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January 29, 2021

The Sin of Racism


The Sin of Racism
 

This article was taken from the 2021 Lent–Easter Triduum–Easter Season edition of Today’s Liturgy, a liturgy preparation magazine.

As some of the restrictions related to the COVID-19 pandemic were being loosened in the United States last year, protests took place in cities and towns across the country following the death of George Floyd during an arrest by police in Minneapolis on Memorial Day. For many people, especially many in the Black community, the protests gave voice to anger not only about the death of Mr. Floyd and other unarmed black individuals in the previous few weeks, but also about the ways in which many people of color continue to be mistreated. The protests caught the attention of Pope Francis who said, “My friends, we cannot tolerate or turn a blind eye to racism and exclusion in any form and yet claim to defend the sacredness of every human life…I join the Church in Saint Paul and Minneapolis, and in the entire United States, in praying for the repose of the soul of George Floyd and of all those others who have lost their lives as a result of the sin of racism.”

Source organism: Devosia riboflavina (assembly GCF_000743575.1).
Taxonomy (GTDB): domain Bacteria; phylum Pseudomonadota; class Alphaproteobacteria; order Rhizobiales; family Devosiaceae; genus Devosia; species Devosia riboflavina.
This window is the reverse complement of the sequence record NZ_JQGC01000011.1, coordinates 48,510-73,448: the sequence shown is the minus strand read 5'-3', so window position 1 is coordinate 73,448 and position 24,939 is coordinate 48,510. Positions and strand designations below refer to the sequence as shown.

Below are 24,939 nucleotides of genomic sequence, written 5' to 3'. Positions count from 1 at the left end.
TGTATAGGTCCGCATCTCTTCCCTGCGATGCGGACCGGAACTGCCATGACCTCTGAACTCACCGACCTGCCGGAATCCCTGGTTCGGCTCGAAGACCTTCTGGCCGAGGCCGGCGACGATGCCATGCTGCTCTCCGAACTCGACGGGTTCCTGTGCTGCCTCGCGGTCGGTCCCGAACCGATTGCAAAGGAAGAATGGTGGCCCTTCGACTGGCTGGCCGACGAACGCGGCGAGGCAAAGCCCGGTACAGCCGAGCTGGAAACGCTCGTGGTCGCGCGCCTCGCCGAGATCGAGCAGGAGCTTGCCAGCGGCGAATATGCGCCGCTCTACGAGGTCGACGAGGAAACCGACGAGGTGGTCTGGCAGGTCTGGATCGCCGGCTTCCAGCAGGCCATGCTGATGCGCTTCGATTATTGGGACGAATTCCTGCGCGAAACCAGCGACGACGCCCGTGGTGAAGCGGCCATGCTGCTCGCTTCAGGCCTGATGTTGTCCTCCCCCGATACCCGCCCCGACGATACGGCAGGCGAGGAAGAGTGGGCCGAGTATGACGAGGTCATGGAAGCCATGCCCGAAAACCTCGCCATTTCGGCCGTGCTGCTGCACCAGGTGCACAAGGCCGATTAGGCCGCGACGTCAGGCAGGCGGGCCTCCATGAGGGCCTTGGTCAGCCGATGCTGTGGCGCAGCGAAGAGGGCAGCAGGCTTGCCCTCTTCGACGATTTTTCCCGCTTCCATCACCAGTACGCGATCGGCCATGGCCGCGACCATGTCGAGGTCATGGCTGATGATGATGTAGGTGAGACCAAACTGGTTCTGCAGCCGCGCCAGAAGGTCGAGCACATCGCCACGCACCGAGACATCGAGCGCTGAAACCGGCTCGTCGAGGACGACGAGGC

The sin of racism: it’s a term that should cause Catholics to pause as we prepare to enter the season of Lent with its call to turn away from sin and be faithful to the Gospel. This year, Lent begins almost exactly a month after the Martin Luther King Jr. national holiday, and in the middle of February, which is observed as Black History Month. While each Catholic may be aware of sins in his or her own life that need scrutiny this Lent, and while there are ample social sins that call for our collective scrutiny, the sin of racism is one whose time for collective scrutiny has certainly come.